q) I gave up my infant son for adoption many years ago, and have suffered indescribable and ongoing pain as a result.
I often wonder whether adoptive mothers love their children as their own.
After being around adoption, search and activist groups for so long, I find that most adoptive mothers put their own needs and fantasies before the child's deepest needs.
First, their love is quite conditional upon getting a healthy infant. Second, they haven't resolved their infertility or buried the fantasy biological child they couldn't have. Third, they won't acknowledge the importance of heredity. Fourth, they deny the natural mother's feelings.
I think they have a "rescue fantasy" about "saving the child from an unknown fate."
And I wonder how many adoptive mothers could love their children enough to let them go, forever, into the unknown. It is worse than death and is almost always done out of the deepest kind of love.
a)Most birth mothers give up their children out of deep love, but most adoptive mothers love their children just as deeply and with great loyalty.
A child is indeed imprinted with a wealth of characteristics, which shapes his looks and talents and temperament, but it's guidance and education and nutrition -- and loving care -- that decide if he'll put his heritage to good use.
And adoptive parents usually do prefer a healthy baby to an older or retarded child, but surely this is due to trepidation, not choosiness. Older or handicapped children have extra needs, and adoptive parents -- many of whom have tried to have children for years -- seldom have that much confidence in their parenting skills.
As for their fantasy about having a biological child -- no. You're putting your own dreams in someone else's heart. Adoptive parents usually dismiss the yearning of the biological parent because they feel the child is truly their own.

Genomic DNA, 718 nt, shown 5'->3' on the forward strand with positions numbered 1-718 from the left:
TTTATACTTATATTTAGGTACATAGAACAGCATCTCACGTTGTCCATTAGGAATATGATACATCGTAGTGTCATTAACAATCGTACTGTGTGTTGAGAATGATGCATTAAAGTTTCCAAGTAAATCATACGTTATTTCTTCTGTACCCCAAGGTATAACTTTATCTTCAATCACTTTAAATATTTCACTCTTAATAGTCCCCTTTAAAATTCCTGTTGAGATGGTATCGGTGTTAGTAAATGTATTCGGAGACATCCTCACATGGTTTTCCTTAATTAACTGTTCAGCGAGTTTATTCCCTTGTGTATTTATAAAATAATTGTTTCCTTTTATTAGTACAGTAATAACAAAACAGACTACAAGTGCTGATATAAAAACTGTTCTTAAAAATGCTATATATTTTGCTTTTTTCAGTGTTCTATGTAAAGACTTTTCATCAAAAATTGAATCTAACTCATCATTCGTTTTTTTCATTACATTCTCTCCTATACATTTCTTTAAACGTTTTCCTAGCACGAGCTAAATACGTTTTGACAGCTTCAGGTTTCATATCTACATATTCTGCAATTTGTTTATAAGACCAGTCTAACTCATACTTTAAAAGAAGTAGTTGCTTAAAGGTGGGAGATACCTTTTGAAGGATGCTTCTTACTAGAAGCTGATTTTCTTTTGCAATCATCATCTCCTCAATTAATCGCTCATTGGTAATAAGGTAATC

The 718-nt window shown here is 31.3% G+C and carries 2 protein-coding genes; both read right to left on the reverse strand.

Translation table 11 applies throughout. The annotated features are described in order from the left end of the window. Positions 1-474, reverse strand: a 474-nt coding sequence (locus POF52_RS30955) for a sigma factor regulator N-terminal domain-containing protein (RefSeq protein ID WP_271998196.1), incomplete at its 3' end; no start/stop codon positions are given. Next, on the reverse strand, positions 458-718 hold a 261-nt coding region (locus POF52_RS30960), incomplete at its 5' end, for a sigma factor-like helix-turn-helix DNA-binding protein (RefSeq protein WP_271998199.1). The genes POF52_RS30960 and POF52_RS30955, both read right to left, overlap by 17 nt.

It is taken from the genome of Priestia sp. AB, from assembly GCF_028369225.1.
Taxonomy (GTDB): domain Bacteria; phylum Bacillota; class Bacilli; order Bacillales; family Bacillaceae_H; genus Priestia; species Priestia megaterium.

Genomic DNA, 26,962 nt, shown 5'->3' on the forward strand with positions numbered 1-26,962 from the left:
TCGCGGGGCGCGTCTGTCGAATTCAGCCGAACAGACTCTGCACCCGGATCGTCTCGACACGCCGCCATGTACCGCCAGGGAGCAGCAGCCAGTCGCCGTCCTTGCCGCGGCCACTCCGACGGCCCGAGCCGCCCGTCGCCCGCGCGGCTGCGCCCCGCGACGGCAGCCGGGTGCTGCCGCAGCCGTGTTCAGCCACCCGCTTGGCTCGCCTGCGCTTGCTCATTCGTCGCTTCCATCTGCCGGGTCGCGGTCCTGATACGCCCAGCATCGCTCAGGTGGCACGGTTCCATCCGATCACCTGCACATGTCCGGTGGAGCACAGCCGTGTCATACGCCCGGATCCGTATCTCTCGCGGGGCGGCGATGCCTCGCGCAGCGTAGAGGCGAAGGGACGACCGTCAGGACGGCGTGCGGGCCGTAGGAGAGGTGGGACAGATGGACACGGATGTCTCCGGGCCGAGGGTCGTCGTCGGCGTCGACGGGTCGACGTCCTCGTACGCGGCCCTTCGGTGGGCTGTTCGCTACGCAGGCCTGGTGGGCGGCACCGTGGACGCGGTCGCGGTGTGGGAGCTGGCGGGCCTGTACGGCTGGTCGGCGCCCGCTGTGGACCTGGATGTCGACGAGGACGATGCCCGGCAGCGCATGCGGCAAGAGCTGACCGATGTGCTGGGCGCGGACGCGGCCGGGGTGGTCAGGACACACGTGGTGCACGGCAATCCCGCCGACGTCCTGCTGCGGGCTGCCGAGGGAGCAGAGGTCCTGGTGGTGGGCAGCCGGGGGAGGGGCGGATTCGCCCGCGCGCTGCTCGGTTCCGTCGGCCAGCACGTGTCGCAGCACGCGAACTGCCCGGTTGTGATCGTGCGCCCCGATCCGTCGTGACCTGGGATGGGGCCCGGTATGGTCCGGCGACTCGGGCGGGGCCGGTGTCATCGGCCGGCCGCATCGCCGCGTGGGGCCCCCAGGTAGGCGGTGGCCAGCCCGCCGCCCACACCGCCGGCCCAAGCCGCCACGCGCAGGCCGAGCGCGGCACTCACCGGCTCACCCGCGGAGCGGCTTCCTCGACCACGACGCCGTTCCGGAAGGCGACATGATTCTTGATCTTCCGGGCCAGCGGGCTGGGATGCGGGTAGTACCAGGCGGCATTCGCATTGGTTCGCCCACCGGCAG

You may not like the family that adopted your son, but surely they're doing the best they can, just as you did when you gave him up. And if they're living a rescue fantasy, you have to wonder if you're not living something of the same when you keep agonizing over the boy.
You did, after all, give him up. You can't let him go, then reel him in. Even if he looks or acts like you, his values, enrichment and memories come from his adoptive parents.
For the flip side of your comments, consider this letter from a California mother:
"In 1962 my husband and I owned and operated a garage in our town, had four children and a good marriage. My sister baby-sat several children, and when they all got sick, she asked me to take the 18-month-old to the doctor. I fell in love with the child. She had bronchial pneumonia and the doctor thought she might die, but he'd only care for her after we got legal permission, since the mother wouldn't go to his office.
"The lawyer asked why we didn't adopt her, and the mother said fine. Six months later, she was ours. We called her our miracle child.
"When she was 3, a couple came to our garage to have their car repaired and asked about our sunny little girl. In time we told them she was adopted and they asked if we would take the baby that her 16-year-old sister was expecting. We picked her up at the hospital when she was 2 days old.
"Today, the younger one is a lovely lady of 20; the older one is married and the mother of two of our 12 wonderful grandchildren.
"To anyone who wants to adopt, and hesitates for fear of not being able to 'love' an adopted child, I say, 'Go for it!' "
There are, of course, many kinds of parents, but it doesn't pay to judge others more harshly than ourselves. When we do, we're really projecting onto them the flaws we think we see in ourselves. Questions may be sent to P.O. Box 15310, Washington, D.C. 20003.